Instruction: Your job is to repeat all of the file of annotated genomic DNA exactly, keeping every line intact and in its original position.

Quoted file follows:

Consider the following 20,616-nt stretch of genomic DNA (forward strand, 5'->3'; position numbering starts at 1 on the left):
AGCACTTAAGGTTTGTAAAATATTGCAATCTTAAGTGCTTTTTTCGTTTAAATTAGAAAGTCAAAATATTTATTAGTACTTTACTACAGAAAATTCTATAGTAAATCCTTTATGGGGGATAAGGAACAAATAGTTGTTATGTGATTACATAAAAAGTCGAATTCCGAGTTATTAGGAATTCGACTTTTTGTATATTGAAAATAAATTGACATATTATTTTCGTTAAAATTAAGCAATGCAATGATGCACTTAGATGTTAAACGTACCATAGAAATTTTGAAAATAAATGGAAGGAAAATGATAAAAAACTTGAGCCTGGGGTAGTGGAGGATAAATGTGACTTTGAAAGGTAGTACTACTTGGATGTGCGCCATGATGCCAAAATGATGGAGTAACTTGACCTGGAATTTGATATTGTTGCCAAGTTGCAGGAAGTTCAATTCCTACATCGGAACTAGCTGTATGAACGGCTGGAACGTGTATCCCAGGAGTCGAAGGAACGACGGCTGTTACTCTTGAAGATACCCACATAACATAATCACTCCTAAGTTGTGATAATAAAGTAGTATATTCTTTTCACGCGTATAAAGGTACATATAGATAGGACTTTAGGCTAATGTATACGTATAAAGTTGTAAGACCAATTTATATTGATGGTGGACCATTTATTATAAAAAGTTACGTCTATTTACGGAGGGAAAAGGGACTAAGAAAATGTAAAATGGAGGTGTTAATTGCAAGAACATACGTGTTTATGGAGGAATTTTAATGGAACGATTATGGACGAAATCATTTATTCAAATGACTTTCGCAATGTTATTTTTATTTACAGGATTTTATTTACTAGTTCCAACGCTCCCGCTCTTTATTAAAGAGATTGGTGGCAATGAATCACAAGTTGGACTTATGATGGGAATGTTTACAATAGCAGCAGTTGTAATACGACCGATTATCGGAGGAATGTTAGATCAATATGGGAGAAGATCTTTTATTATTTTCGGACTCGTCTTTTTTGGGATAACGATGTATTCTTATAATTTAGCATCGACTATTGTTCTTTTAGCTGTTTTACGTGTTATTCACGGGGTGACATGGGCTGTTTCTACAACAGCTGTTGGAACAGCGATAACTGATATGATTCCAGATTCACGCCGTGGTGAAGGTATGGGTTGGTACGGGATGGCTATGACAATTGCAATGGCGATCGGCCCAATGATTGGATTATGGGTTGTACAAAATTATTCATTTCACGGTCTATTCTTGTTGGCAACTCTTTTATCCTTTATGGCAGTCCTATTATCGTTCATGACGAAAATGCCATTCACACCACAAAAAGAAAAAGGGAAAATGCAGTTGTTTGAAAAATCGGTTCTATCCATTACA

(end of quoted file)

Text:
Consider the following 20,616-nt stretch of genomic DNA (forward strand, 5'->3'; position numbering starts at 1 on the left):
AGCACTTAAGGTTTGTAAAATATTGCAATCTTAAGTGCTTTTTTCGTTTAAATTAGAAAGTCAAAATATTTATTAGTACTTTACTACAGAAAATTCTATAGTAAATCCTTTATGGGGGATAAGGAACAAATAGTTGTTATGTGATTACATAAAAAGTCGAATTCCGAGTTATTAGGAATTCGACTTTTTGTATATTGAAAATAAATTGACATATTATTTTCGTTAAAATTAAGCAATGCAATGATGCACTTAGATGTTAAACGTACCATAGAAATTTTGAAAATAAATGGAAGGAAAATGATAAAAAACTTGAGCCTGGGGTAGTGGAGGATAAATGTGACTTTGAAAGGTAGTACTACTTGGATGTGCGCCATGATGCCAAAATGATGGAGTAACTTGACCTGGAATTTGATATTGTTGCCAAGTTGCAGGAAGTTCAATTCCTACATCGGAACTAGCTGTATGAACGGCTGGAACGTGTATCCCAGGAGTCGAAGGAACGACGGCTGTTACTCTTGAAGATACCCACATAACATAATCACTCCTAAGTTGTGATAATAAAGTAGTATATTCTTTTCACGCGTATAAAGGTACATATAGATAGGACTTTAGGCTAATGTATACGTATAAAGTTGTAAGACCAATTTATATTGATGGTGGACCATTTATTATAAAAAGTTACGTCTATTTACGGAGGGAAAAGGGACTAAGAAAATGTAAAATGGAGGTGTTAATTGCAAGAACATACGTGTTTATGGAGGAATTTTAATGGAACGATTATGGACGAAATCATTTATTCAAATGACTTTCGCAATGTTATTTTTATTTACAGGATTTTATTTACTAGTTCCAACGCTCCCGCTCTTTATTAAAGAGATTGGTGGCAATGAATCACAAGTTGGACTTATGATGGGAATGTTTACAATAGCAGCAGTTGTAATACGACCGATTATCGGAGGAATGTTAGATCAATATGGGAGAAGATCTTTTATTATTTTCGGACTCGTCTTTTTTGGGATAACGATGTATTCTTATAATTTAGCATCGACTATTGTTCTTTTAGCTGTTTTACGTGTTATTCACGGGGTGACATGGGCTGTTTCTACAACAGCTGTTGGAACAGCGATAACTGATATGATTCCAGATTCACGCCGTGGTGAAGGTATGGGTTGGTACGGGATGGCTATGACAATTGCAATGGCGATCGGCCCAATGATTGGATTATGGGTTGTACAAAATTATTCATTTCACGGTCTATTCTTGTTGGCAACTCTTTTATCCTTTATGGCAGTCCTATTATCGTTCATGACGAAAATGCCATTCACACCACAAAAAGAAAAAGGGAAAATGCAGTTGTTTGAAAAATCGGTTCTATCCATTACA